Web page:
I'm still listening. Joy Division changed what I expected from music and even art. And judging from the staying power of their small catalog, the droves of bands influenced by their sound, and the visual impact of Peter Saville's design work, perhaps you've felt something similar. Personally, I think Ian Curtis' lyrics and the musical collision-course they came in helped me to grapple with some necessarily dark and basic human emotions. It's a violent sincerity that I still find useful. With DIGITAL 18:05:80 I'd like to pay tribute to that sentiment.
Who sang the songs that saved your life? The answer to this question is certainly not universal. Yet, for the droves of outliers who braved the plight of adolescence with a ragged "Queen is Dead" T-Shirt on their backs and a melting Walkman in hand, one ambivalent troubadour stands heroic.
Our ears perked up at his brave and fiery moans. His brainy frankness gave us the courage to flaunt our awkwardness with wild abandon. He wrote our battle hymns and we proudly took up spectacles and paperbacks for arms against the world with him. For the clumsy and shy finally had a champion, and as the records spun on we listened to his croons assured it was sufficient to be Half a Person.
Half a Person is a heroic idealization. Chest exposed, coy grin and coiffed to perfection, its only vulnerabilities are a band-aid covered nipple and a cotton wick.
This is the first in Black Sheep & Prodigal Sons Musical Muses Series.
Edition of 300
9.1 inches tall
100% hand-cast beeswax, 1.25 lb.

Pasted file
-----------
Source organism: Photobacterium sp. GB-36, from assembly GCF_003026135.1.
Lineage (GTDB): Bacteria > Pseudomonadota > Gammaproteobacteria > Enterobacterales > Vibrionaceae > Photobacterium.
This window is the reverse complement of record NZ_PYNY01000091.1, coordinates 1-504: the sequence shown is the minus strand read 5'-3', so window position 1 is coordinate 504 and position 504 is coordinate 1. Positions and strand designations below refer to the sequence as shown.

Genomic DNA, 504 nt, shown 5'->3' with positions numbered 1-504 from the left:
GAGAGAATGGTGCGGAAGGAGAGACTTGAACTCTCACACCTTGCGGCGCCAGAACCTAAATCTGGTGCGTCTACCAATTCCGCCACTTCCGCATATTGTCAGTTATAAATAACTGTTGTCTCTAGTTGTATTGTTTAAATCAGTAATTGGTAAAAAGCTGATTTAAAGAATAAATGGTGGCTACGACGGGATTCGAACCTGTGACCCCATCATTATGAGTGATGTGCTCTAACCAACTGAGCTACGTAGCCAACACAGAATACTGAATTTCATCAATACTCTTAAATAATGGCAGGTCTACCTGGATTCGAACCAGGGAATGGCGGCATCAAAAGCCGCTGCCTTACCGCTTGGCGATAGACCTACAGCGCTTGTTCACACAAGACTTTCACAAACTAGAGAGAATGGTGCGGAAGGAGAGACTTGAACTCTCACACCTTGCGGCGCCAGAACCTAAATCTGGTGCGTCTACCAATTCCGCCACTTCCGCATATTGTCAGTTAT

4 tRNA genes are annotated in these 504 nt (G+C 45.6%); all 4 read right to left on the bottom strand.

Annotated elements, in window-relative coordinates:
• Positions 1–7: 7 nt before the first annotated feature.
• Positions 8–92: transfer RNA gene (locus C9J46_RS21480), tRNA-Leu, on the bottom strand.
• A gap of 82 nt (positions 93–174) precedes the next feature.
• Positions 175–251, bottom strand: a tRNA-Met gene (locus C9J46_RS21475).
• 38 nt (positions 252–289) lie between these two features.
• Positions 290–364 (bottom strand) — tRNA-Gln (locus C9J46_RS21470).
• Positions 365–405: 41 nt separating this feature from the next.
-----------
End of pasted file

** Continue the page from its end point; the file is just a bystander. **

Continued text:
100% cotton wick
Concept, design, hand-casting and finishing by Derrick Cruz
Sculpture by Sean Burford
Beeswax is the only truly healthy and sustainable material that may be burned with a wick. It is a honeybee by-product and its extraction does not harm the colonies from which it is sourced. Burning beeswax puts out negative ions which consequently clean the air we breathe. It is smokeless, peculiarly long burning and naturally smells like honey.
Robert Smith will forever be the frolicking ghoul that excused me to dance wildly while brooding.
I remember the calling drums and visceral chants of songs like “Hanging Garden” moving me to teen introspection. The Cure’s punk grit and mystical arabesques masterfully set the stage for Smith's desperate vocals to entrance me. Enveloped in flanging echoes I ritually pushed the volume dial to its limits till I heard the knock on the door.
But just when darkness seemed paramount and spiderman was free to have me for dinner, Smith showed some hope. With “Love Cats" mischief and wicked grins were automatic. I was free to accept my inner gloom as a tool and not an end in itself. Which encouraged my pimply-teen self to see that "sanctioned cool" was definitely not my path, and that flailing my hands around while tripping over myself was as worthy a form of self-expression as any.
Thanks, Mr. Smith. I owe you one.
My intent with this piece was to neatly idealize Smith while capturing his youthful Pornography-era days. All of the style details that The Cure fans so fervently sought to emulate (black button-ups, tight black jeans, contrast hi-tops) needed to be there. But perhaps most importantly, his playful spirit had to be caricaturized to make one message clear: doom and gloom had a secret smirk, and Robert Smith was the archetype.
As an artist and designer I sculpt, but human likenesses aren't my thing. So, in order to find the true "soul" of the project, I needed to collaborate with a sculptor that shared my affinity towards Smith. In between days gathering source material, sketching poses and researching the perfect sneakers, I remembered the work of John Truman Tan. John's uncanny ability for capturing a character's spirit made me an instant collector of his pieces a few years back. Not only does he sculpt amazing likenesses, but he has a rare sensibility for accurately representing minute garment and tailoring details. Then there's the great quirk: John likes likes to make bobble-heads. It was the perfect medium to represent Smith.
Without hesitation, I reached out to John, found out we shared a love for all things 80's, sent him my drawings, design ideas and research, and Unhappy the Man: Robert Smith was born.